Closed System

Thursday, July 22nd, 2004

Could be the world’s oldest democracy is also the most complacent. Gauged by at least one potent statistic, the percentage of eligible voters who actually vote, we’re hardly a beacon to the world anymore; in fact, we’re in 139th place.

Since 1945, the United States has had a participation rate among its voting age population, in 26 national elections, of an anemic 48.3 percent, according to the International Institute for Democracy and Electoral Assistance.

This ranks it well behind not only the rest of the First World (Italy, 92.5 percent participation for the same time period; New Zealand, 86.2; Austria, 85.1; Germany, 80.6), but also behind such struggling, tentative democracies as Bosnia (82.8), Namibia (80.4), Bulgaria (77.5), Belize (72.1), Togo (69.3), Grenada (64.8), Nicaragua (62.0) … the list goes on. And on.

And the news is even worse, because our participation rate is steadily plummeting. It hasn’t been over 60 percent in a presidential election (according to since 1968, and off-year congressional elections since then are routinely in the “why bother?” 30 percent range.

Even as Americans violently export pseudo-democracy to Iraq, we’re losing interest in “of the people, by the people, for the people” here at home. This may come as a shock to superpatriots, but we seem to believe in — love — actual democracy less than many people beyond our borders, for whom the promise of it is still new and precious.

Gasp. Wheeze. This looks like entropy: a closed system’s inevitable and steady winding down toward disorder and randomness. The key phrase here is “closed system.”

Maybe, just maybe, we have something to learn from outsiders. This is the startling premise, at any rate, behind the San Francisco-based human-rights group Global Exchange’s Fair Elections project — a plan to bring at least 28 independent monitors from around the globe to the United States this fall to observe our election and look for ways to make it more, well, democratic.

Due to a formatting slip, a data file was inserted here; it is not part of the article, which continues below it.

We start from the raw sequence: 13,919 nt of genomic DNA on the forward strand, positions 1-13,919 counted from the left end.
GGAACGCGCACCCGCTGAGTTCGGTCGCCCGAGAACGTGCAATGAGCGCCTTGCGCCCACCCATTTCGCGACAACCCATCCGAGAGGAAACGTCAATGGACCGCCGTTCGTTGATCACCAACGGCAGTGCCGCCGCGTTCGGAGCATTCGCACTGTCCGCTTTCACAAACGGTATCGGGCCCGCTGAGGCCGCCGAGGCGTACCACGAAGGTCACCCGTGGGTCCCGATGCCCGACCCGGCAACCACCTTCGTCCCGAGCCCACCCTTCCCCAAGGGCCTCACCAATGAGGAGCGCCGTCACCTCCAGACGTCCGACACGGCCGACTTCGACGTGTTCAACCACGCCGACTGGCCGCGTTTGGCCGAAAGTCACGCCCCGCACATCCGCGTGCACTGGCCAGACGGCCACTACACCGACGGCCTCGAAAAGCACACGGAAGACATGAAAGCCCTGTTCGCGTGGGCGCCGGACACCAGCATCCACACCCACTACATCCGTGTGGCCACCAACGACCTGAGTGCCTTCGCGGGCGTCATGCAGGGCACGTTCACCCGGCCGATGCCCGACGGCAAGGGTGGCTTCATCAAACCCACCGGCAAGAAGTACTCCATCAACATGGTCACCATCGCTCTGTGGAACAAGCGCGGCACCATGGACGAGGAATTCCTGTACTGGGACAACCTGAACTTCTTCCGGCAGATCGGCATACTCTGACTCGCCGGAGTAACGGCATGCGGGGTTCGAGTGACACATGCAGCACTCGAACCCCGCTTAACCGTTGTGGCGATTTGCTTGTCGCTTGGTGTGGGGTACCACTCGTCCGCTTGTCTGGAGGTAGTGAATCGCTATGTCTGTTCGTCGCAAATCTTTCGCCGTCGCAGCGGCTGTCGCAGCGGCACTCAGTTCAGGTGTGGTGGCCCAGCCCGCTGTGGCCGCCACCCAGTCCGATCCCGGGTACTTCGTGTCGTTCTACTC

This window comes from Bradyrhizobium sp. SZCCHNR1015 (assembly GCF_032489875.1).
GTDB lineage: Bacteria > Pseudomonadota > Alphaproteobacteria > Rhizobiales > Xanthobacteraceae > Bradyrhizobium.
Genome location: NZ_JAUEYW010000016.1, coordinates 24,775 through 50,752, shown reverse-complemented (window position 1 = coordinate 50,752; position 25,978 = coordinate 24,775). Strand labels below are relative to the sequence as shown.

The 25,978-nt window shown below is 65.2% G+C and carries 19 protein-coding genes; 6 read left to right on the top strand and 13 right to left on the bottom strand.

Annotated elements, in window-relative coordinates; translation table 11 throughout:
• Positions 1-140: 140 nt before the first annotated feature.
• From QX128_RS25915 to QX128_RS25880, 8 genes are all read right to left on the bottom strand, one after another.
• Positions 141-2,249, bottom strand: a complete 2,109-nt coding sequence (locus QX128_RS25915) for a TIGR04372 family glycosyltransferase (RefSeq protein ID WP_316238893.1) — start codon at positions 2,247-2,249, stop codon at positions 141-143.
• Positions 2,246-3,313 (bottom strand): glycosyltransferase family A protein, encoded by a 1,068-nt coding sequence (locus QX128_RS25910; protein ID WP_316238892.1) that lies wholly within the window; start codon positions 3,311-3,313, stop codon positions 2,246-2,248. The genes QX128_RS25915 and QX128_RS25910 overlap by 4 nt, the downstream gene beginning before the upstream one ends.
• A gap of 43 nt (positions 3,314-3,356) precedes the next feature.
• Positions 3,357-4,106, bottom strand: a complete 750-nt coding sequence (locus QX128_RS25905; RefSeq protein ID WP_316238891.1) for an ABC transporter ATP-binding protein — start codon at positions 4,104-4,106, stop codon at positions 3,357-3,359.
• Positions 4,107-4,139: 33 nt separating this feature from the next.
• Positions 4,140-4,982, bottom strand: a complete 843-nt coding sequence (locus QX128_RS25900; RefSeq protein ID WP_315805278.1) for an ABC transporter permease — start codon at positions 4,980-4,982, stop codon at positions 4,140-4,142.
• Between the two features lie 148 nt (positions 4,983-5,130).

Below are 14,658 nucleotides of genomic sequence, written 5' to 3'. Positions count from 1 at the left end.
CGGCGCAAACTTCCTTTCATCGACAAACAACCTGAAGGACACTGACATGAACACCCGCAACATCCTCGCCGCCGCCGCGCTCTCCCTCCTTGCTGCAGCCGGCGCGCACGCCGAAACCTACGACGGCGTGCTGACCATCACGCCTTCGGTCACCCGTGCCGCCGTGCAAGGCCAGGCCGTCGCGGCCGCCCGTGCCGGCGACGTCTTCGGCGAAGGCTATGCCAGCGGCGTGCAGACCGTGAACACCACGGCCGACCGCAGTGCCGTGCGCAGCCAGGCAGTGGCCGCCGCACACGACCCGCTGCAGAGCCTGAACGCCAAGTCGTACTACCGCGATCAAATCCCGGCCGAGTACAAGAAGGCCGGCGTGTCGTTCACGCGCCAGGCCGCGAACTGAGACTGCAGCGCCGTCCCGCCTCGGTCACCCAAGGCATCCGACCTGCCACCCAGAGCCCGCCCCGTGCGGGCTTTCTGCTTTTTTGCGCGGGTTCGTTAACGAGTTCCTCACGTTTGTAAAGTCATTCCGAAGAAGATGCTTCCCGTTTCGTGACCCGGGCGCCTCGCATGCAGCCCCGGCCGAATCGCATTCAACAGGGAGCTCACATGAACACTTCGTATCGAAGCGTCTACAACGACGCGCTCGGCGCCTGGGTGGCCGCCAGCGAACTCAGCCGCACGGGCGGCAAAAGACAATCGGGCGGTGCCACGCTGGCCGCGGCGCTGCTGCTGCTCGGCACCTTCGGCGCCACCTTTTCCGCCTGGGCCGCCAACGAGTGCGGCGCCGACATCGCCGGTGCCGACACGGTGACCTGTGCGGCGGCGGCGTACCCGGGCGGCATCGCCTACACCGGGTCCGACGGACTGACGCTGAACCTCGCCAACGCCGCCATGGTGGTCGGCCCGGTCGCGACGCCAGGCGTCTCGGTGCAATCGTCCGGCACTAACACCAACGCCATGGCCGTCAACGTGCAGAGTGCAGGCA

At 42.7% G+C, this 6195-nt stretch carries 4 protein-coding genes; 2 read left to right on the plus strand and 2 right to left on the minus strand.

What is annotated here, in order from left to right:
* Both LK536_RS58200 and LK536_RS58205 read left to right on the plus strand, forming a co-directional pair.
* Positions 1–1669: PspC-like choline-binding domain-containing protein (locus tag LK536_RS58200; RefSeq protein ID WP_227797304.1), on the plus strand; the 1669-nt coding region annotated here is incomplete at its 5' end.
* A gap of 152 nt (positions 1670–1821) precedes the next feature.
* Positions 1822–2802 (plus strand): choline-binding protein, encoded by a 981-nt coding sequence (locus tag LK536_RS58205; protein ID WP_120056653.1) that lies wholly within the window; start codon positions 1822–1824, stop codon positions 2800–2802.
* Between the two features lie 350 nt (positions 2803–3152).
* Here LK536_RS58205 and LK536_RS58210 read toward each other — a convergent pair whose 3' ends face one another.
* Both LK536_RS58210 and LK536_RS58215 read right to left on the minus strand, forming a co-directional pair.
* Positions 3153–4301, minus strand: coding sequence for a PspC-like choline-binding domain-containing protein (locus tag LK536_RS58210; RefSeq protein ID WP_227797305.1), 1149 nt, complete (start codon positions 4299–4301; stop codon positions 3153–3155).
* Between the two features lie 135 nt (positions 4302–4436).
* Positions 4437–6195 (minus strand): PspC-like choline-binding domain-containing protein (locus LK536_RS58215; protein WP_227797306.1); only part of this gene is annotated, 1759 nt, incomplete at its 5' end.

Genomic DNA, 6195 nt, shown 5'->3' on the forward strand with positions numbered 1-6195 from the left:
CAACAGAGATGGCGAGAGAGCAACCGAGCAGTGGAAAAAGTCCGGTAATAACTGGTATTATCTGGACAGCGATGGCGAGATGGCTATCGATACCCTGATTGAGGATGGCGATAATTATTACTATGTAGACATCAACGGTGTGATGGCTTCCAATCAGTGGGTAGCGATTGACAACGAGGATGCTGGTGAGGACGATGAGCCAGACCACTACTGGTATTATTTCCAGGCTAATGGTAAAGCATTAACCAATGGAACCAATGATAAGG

“There are too many things going on with the American electoral process not to do this,” project director Ted Lewis told me.

The 2000 election, with all its irregularities and bizarre irruptions — everything from widespread minority disenfranchisement to preposterous and confusing ballots (2 million spoiled) to the trumping of the national will by an anachronism called the Electoral College, occurring in an issue-lite, enervating context of money, sound bites and voter cynicism — was the manifestation of a system in crisis. Four years later, the system has shown little indication it’s capable of revitalizing itself.

“What can we learn?” Lewis said. “We can learn there are different ways to do elections and democracy.” For instance, Mexican election officials who visited California at the behest of Global Exchange in 2000 “were shocked there wasn’t an independent election authority in the U.S.”

Nor do U.S. citizens have a constitutionally guaranteed right to vote, Lewis noted. Most countries do — Iraq does. But not the United States. That means who gets to vote varies from state to state; in Maine and Vermont, prisoners can vote from their cells, but seven states, including Florida, do not automatically allow ex-felons to vote.

Thus some 4.7 million Americans, 2 percent of the electorate — and 13 percent of black males — are disenfranchised due to felony convictions, according to the Sentencing Project. Blacks are barred from voting at seven times the rate of other U.S. citizens.

The international monitors, 20 of whom will come to the U.S. in September (the other eight will be here over Election Day), are scheduled to visit Arizona, California, Florida, Georgia, Missouri, Ohio and Washington, D.C. They will investigate three controversies in particular: the overwhelming influence of money on the U.S. political process, the disenfranchisement of poor and minority voters, and security concerns about the new touch-screen voting machines.

“The folks who are coming have been involved in really creating democracies in modern times,” Lewis said. “They are people who have deep faith in democracy. Americans take it for granted.”

Democracy is an evolving concept, needing continually to adjust and refine its implementation. Maybe we’ve stopped evolving here. I do feel we’ve reduced the stakes of the game, giving voters, at best, quadrennial choices between the lesser of two evils. That disenfranchises everybody.